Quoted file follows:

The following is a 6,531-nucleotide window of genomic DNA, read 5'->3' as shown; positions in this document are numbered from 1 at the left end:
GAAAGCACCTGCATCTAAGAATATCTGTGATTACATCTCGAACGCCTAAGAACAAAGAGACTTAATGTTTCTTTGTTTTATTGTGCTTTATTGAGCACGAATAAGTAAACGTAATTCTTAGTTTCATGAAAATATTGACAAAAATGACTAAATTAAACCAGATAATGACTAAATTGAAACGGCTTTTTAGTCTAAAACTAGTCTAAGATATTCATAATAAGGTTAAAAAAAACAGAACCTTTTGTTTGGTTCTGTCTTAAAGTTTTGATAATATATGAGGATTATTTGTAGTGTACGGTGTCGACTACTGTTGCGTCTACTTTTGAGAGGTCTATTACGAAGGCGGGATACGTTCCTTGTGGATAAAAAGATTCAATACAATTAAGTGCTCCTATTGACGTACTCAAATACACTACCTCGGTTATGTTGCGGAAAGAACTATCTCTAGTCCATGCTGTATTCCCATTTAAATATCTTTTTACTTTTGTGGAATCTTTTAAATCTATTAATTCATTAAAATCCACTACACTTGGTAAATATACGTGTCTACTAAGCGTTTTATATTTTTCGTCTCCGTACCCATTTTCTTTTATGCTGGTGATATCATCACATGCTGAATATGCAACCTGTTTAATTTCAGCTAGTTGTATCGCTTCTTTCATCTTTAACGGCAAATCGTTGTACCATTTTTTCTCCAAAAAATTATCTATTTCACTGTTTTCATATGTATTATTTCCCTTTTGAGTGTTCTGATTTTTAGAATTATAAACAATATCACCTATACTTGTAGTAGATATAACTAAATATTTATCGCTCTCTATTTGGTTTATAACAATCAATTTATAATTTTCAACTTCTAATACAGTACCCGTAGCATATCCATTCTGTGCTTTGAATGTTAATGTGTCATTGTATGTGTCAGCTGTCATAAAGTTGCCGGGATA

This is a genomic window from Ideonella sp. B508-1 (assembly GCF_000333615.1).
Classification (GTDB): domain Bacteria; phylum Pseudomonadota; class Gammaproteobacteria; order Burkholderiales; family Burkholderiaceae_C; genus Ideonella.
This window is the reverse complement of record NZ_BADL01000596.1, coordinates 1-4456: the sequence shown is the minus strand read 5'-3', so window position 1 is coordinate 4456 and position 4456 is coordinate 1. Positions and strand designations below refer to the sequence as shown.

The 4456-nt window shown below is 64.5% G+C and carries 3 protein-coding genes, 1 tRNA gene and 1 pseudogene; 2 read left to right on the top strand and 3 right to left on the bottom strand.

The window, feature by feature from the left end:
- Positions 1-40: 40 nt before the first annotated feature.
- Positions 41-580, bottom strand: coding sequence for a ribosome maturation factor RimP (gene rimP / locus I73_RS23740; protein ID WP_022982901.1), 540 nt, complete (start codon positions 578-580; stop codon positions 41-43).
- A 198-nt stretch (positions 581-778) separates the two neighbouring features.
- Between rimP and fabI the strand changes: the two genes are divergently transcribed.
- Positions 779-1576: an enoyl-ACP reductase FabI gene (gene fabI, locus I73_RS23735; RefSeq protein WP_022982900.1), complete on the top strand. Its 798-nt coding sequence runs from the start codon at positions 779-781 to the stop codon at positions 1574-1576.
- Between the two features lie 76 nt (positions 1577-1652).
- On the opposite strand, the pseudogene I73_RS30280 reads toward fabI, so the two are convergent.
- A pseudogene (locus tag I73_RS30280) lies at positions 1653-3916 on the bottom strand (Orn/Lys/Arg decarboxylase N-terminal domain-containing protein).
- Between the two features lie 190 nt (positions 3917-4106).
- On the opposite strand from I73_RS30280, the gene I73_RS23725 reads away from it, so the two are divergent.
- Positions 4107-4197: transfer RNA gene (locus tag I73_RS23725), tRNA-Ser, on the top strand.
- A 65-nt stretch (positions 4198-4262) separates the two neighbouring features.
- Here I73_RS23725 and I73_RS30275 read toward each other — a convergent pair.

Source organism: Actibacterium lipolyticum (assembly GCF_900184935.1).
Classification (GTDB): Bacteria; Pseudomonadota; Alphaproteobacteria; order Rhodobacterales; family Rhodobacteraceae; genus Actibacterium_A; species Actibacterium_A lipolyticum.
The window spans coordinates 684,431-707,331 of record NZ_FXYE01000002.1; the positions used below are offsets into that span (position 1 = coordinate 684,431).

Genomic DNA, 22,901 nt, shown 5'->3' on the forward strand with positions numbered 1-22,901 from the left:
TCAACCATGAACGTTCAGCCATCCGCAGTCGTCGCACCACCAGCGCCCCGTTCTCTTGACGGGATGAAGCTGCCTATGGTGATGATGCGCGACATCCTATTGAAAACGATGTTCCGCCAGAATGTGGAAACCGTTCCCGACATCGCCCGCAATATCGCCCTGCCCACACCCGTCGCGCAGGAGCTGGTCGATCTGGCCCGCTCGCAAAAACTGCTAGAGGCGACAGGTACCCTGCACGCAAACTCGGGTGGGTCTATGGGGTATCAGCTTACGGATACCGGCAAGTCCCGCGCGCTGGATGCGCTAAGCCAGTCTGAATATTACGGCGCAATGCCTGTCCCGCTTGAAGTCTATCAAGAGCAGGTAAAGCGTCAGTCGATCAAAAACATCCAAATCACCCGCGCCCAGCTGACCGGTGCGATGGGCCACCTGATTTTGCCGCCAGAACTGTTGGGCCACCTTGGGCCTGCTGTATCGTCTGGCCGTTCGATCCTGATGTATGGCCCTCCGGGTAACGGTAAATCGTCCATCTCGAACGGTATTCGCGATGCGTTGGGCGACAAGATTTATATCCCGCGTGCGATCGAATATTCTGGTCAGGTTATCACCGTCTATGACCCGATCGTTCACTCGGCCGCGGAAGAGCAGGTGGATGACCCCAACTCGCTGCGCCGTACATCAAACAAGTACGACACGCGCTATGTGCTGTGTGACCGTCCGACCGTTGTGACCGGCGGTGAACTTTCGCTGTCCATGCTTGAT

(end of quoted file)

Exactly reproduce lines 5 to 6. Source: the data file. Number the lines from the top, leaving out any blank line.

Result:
This window is the reverse complement of record NZ_BADL01000596.1, coordinates 1-4456: the sequence shown is the minus strand read 5'-3', so window position 1 is coordinate 4456 and position 4456 is coordinate 1. Positions and strand designations below refer to the sequence as shown.

The 4456-nt window shown below is 64.5% G+C and carries 3 protein-coding genes, 1 tRNA gene and 1 pseudogene; 2 read left to right on the top strand and 3 right to left on the bottom strand.